Project quote

“In the 1960s, Soviet astronomer, Nikolai Kardashev, devised a scale to rate the kind of theoretical civilization that we might develop into and the kind of alien civilizations that the SKA might reveal to exist elsewhere in the universe. In broad terms, according to Kardashev, out there in the cosmos, there may be intelligent life capable of making contact with us and it will be at one or another level of development. He classified these civilizations as Type One, Type Two or Type Three civilizations. For a benchmark, humans at this moment are—yep, Type Zero point five; we don’t rate, we’re barely on the scale. This comes as a real blow to our collective ego, especially if we think the whole universe was made only for us.” (Michael Smorenburg, 2014; A Trojan Affair)

My thoughts

For the record, one of my favorite authors to edit for. Unique writing talent, in my opinion.

I love reading science fiction, especially space related and military fiction titles. It’s fun to contemplate what non-human beings would look like and act like and how we would interact with them. It’s also an interesting intellectual exercise to theorize how their civilizations would compare to our own. But I feel it is unscientific and ridiculous to approve funding for programs costing millions or billions of dollars based on something that has not been proven to exist to any extent whatsoever. How can we possibly rate humans on this Kardashev scale in the real world, when it’s based on unproven guesses? On wishes and dreams?

Logic, or deductive reasoning, is defined as the following process:

“Deductive reasoning goes in the same direction as that of the conditionals, and links premises with conclusions. If all premises are true, the terms are clear, and the rules of deductive logic are followed, then the conclusion reached is necessarily true.” (Wikipedia contributors. “Deductive Reasoning.” Wikipedia, The Free Encyclopedia. 1 Dec. 2017. Web.)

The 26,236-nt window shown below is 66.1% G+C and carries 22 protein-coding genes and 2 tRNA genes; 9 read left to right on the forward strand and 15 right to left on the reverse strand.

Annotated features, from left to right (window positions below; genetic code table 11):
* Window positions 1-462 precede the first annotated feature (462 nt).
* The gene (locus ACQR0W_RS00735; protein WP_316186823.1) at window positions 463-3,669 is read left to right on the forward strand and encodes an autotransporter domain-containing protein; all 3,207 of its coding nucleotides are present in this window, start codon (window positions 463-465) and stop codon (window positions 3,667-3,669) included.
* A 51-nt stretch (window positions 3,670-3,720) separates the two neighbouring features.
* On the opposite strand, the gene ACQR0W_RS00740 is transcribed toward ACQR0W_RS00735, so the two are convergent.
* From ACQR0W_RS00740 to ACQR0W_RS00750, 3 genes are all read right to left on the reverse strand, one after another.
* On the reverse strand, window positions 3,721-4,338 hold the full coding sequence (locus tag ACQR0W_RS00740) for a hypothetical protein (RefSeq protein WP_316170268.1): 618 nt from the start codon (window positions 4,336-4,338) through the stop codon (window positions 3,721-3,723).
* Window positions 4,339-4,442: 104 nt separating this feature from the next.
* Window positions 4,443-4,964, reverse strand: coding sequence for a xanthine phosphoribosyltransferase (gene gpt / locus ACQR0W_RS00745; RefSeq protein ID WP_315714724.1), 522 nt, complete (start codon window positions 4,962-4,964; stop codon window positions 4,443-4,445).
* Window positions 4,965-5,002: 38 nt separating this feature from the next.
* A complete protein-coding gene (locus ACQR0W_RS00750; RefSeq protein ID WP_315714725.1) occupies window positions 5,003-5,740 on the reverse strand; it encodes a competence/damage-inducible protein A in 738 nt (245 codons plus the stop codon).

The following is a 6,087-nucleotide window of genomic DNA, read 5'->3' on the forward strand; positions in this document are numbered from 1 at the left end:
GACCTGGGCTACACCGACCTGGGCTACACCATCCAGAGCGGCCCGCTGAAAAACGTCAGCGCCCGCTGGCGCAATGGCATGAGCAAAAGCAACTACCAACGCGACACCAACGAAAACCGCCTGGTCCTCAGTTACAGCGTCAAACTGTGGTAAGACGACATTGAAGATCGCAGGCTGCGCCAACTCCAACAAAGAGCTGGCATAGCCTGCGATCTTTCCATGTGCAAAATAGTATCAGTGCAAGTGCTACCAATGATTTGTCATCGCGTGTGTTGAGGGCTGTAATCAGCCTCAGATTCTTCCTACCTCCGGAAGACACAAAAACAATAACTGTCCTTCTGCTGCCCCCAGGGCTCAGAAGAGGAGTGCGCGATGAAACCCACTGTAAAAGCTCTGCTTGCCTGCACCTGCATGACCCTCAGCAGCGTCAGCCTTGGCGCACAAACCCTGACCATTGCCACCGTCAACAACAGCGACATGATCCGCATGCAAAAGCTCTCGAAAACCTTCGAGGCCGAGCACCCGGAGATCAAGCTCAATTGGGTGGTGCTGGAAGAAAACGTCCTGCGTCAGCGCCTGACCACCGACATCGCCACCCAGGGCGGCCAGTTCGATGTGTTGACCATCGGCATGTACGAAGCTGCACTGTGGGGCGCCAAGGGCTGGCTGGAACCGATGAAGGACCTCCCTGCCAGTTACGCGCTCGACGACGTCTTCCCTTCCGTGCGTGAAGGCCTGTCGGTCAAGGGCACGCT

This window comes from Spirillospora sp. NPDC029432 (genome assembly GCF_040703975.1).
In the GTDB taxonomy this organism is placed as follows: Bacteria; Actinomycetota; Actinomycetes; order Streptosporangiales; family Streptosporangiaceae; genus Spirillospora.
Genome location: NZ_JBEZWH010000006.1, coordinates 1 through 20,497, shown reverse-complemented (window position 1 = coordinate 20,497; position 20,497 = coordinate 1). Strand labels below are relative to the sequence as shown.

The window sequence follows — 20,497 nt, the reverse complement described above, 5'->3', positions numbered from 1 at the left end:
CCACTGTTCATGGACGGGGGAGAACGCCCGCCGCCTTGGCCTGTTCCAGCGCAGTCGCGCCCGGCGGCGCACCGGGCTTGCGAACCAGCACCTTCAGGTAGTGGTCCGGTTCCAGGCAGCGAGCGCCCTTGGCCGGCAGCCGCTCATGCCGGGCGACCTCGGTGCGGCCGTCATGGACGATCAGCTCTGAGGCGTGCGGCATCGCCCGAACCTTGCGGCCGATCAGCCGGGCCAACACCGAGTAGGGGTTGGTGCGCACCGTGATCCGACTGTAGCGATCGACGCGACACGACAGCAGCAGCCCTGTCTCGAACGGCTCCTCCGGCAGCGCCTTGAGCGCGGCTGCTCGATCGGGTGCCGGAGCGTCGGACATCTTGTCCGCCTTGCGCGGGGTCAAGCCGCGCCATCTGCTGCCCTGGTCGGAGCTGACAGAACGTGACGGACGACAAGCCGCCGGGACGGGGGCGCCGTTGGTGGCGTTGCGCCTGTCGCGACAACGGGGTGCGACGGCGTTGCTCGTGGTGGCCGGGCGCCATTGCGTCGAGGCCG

If one of the premises of the argument for placing humans at Type 0.5 on this scale and justifying building this huge development and disrupting people’s lives irreversibly is that “Alien civilizations exist”, the conclusion is NOT “necessarily true” and is NOT logical because that premise has not been proven true. The problem I have with many accepted views in the ‘respected scientific community’ is that they are very often based on at least one false assumption, if not multiple.


Editing projects for weeks ending November 26, 2017
Academic Research Articles, Fiction book
Client countries: China, South Africa





Project quote

“Microscopic free-floating machines, catalysts, proteins. I’m no chemist, but that’s what they do. They get into the bloodstream. They’re organic, self-replicating; they build new bots from the organic materials inside us. They’re communicating via Wi-Fi, via your cell phone, your computer.”  (Michael Smorenburg, LifeGames)

My thoughts

The quoted section is of course talking about nanobots. I really have no idea how far the nanobot technology has come. But I’ve likely been influenced by the many sci-fi books I’ve read that included nanobots that were used for nefarious purposes, or got out of control and wreaked havoc. I can see the potential benefits in the medical field, to repair and heal without surgery or medications; even in the construction and manufacturing fields. But I can only imagine the restrictions that would have to be put into place to prevent horrible accidents and destruction. I don’t think it’s worth the risk, honestly.  I don’t know if they can really be programmed to be foolproof, or to not be hijacked by criminals or law enforcement gone wrong.

Editing projects for week ending July 9, 2017
Science-Fiction book
Client countries: South Africa


Intelligent reality


Image credit: magic4walls

Project quote

“Technology has always pushed humanity to rethink the purpose of human beings in the production, use, and management of resources.” (Pedro Salles, 2017)

My thoughts

Artificial intelligence always thrills me in films and TV shows, but the thought of advanced AI existing in our daily lives in reality, has always terrified me. If artificial intelligence is code that was built to learn on its own, once quantum computers become involved, then wouldn’t the growth be exponential and unstoppable? I don’t understand why some people want this, or think that humans are outdated and need to ‘evolve’ into or be replaced by something else.

Belief in a just, loving god (biblical) should remove any fear of an AI apocalypse, in my opinion, mainly because I can’t imagine that one would create humans to be special just to be overrun by their own technology.

Editing projects for week ending April 16, 2017

Article about symphony composers, College essays

Client countries: US, Spain